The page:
Sprawl-busters in Ticonderoga, NY fought against Wal-Mart and lost. A Wal-Mart supercenter opened there in August of 1998, outside of the downtown, along a major highway. The Adirondack Daily Enterprise recently published an account of what has happened to retailers in Ticonderoga over the past eight months since Wal-Mart came to town. Writer Phil Gallos took the time to interview merchants in Ticonderoga, to find out if the rosy assessment provided to the media by Town Supervisors was really accurate. Gallos writes: “Howard Rathbun at Rathbun jewelers says overall traffic in his store is down 20%. Dick Arthur at Arthur Drugs says that while his prescription business is holding, his sales tax figuires are down, also by 20%, indicating a corresponding fall in taxable sales. Rick Osier, Rite Aid’s manager, says traffic at his store is ‘down quite considerably from last year at this time’. Douglas Spaulding says ‘traffic has definitely decreased’ at his Agway store. Fred Vialt, Aubuchon’s manager, says his traffic is down nearly 20%. Big A Auto Parts owner Glen Moorby says he has seen at least a 25% decrease in his business. Valerie Mullin, whose NeedleWorks & Crafts Plus is one of two she owns, is closing the Ticonderoga store. Her overall sales have fallen 50%, beginning in August. One merchant, who didn’t want her business identified (‘I might want to sell this place’), said she’d had her worst Christmas season in thirteen years…Thus far, I have spoken with only one retailer reporting a business increase. Charlie Eisenberg, who owns The Cobbler’s Bench furniture store, says his sales have gone up about 10%, but he immediately adds: ‘We don’t rely on street traffic..the people around me are dropping like flies.” Gallos says that the Great American Market, a grocery store downtown, first cut its operating hours, and dropped its payroll from 27 people to 17. Then, on January 16th, the grocery closed the store completely, the end of the only full-service grocery store in downtown Ticonderoga. According to the Ticonderoga community development agency, the people who shopped at the GAM were the elderly, low income people without access to a car. Gallos notes 3 other businesses pulled out of Ticondeeroga as soon as they heard Wal-Mart was approved to build. One outdoor outfitter’s store owner said:”It wasn’t that I couldn’t compete. If you don’t have the traffic, you can’t stay in business.” Gallos concludes: “That’s 12 out of 14 Montacalm Street businesses adversely affected, five of which — either in anticipation of or following Wal-Mart’s arrival — have ‘gone belly up’…Virtually without exception, these business people have said that Wal-Mart is drawing traffic away from their downtown” “I’ve been here 25 years,” says a local Sunoco station owner, “On the week before Christmas in prior years, you couldn’t find a parking space on this street. This year, you could have landed a plane on it”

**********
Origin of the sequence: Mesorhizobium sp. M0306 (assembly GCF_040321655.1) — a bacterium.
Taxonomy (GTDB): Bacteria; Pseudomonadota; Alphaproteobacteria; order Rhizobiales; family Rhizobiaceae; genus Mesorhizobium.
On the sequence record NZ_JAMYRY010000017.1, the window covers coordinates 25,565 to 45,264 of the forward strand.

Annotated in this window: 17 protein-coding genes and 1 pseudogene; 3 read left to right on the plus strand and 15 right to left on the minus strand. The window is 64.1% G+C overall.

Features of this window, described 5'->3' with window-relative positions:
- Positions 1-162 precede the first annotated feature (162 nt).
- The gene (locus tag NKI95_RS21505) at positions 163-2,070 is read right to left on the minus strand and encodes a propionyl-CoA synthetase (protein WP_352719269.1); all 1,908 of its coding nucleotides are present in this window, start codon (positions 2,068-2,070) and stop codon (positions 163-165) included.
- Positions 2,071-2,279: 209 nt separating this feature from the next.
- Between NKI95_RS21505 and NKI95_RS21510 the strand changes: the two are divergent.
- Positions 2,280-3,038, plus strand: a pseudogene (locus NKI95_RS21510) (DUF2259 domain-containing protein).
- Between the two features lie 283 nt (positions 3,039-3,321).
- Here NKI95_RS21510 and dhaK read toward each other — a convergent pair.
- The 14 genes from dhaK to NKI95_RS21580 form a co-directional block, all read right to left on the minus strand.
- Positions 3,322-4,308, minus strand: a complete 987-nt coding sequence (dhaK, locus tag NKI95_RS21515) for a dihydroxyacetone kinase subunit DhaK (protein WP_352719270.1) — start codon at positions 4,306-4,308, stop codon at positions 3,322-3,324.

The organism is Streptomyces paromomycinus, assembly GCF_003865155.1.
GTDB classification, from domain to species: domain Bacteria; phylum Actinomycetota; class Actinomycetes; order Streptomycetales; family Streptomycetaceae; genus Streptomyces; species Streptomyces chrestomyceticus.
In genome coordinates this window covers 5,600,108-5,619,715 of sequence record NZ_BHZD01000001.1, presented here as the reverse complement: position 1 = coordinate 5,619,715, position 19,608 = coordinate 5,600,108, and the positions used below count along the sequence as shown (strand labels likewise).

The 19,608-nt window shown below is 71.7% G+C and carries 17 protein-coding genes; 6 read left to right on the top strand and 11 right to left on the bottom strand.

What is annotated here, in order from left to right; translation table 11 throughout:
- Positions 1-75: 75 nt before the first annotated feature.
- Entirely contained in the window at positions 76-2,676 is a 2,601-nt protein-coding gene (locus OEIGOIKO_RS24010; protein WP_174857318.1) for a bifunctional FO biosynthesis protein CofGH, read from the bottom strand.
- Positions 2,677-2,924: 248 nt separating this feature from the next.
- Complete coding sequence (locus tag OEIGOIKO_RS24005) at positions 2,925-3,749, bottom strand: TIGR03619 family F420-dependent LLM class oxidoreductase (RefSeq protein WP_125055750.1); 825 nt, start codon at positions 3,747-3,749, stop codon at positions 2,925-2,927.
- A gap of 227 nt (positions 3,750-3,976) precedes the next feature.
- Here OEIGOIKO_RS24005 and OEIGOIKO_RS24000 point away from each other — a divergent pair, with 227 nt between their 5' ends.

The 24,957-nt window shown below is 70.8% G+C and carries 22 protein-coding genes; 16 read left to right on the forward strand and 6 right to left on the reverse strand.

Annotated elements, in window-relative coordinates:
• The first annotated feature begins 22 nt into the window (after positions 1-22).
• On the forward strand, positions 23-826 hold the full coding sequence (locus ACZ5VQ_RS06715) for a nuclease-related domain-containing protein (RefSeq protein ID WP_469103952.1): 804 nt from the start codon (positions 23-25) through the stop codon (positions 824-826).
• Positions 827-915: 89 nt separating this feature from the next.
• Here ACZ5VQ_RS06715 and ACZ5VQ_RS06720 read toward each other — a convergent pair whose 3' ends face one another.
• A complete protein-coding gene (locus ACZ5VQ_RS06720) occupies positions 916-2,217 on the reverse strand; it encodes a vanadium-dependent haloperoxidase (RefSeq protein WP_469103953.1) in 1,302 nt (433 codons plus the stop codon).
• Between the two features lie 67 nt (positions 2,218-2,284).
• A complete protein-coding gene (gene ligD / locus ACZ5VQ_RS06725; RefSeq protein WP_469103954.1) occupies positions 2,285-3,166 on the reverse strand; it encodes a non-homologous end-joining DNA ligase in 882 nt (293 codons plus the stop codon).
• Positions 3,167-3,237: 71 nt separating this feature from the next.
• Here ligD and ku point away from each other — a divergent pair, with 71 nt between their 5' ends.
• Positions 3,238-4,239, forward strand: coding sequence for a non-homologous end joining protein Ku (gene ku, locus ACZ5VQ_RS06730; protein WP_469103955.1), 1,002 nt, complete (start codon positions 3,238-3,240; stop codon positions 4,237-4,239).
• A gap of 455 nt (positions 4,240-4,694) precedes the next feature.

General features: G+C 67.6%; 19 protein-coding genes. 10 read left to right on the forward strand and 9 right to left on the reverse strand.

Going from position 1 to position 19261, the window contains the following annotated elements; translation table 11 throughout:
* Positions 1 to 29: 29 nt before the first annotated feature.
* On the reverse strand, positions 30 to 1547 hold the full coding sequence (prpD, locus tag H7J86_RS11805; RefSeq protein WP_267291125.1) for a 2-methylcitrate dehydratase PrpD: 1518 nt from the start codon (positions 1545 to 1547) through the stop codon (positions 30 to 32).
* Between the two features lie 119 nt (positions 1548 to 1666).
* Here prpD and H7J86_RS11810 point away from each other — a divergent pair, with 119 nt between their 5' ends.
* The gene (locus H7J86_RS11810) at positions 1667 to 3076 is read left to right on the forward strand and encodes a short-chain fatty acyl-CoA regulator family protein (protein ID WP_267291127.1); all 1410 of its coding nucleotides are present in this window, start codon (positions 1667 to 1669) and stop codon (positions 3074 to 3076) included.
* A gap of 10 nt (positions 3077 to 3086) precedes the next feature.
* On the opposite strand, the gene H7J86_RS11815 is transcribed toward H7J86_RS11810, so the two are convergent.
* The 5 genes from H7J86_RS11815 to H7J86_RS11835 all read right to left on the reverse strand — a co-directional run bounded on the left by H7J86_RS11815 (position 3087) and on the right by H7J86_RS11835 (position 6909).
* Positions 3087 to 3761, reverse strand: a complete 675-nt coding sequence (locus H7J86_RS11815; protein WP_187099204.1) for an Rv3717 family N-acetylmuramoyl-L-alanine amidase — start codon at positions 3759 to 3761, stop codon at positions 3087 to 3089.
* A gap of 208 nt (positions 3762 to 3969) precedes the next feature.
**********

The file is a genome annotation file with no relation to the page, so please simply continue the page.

A footnote from Gallos: “Wal-Mart is not in business to bring business to small towns. They are in business to bring business to Wal-Mart — and keep it there. They do not want to locate in town centers. They do not want to ‘share’ the traffic they generate. Already rent for some storefronts there are half of what they were pre-Wal-Mart, and still nobody wants them. It is merely a matter of time before the landlords go to the Town asking for a reduction in assessment. Whether they get their taxes cut or not, some will find it increasingly difficult to maintain their buildings. Living conditions in the upstairs apartments — rented mostly by people with limited incomes, will deteriorate. Tenants will move out, if they can. Others will find themselves shut out when buildings are condemned or abandoned. In either case, the result is a loss to the tax rolls of what were once vital properties, a loss of low income housing resource, a loss of viable commercial space, not to mention the collateral debilitation of what remains of the business district, let alone the loss of jobs. And what about disrupted lives, endangered livelihoods, trashed dreams, and thwarted aspirations? How are these accounted for on the Town’s ledger?” When Wal-Mart comes to town, it usually takes several years for the impact of the store to be measured. In Ticonderoga, only pilots have any interest now in landing in the downtown. Actual interviews with area merchants speak louder than any impact statement, or Wal-Mart TV ad. At Wal-Mart, they make dust. Their competitors eat dust.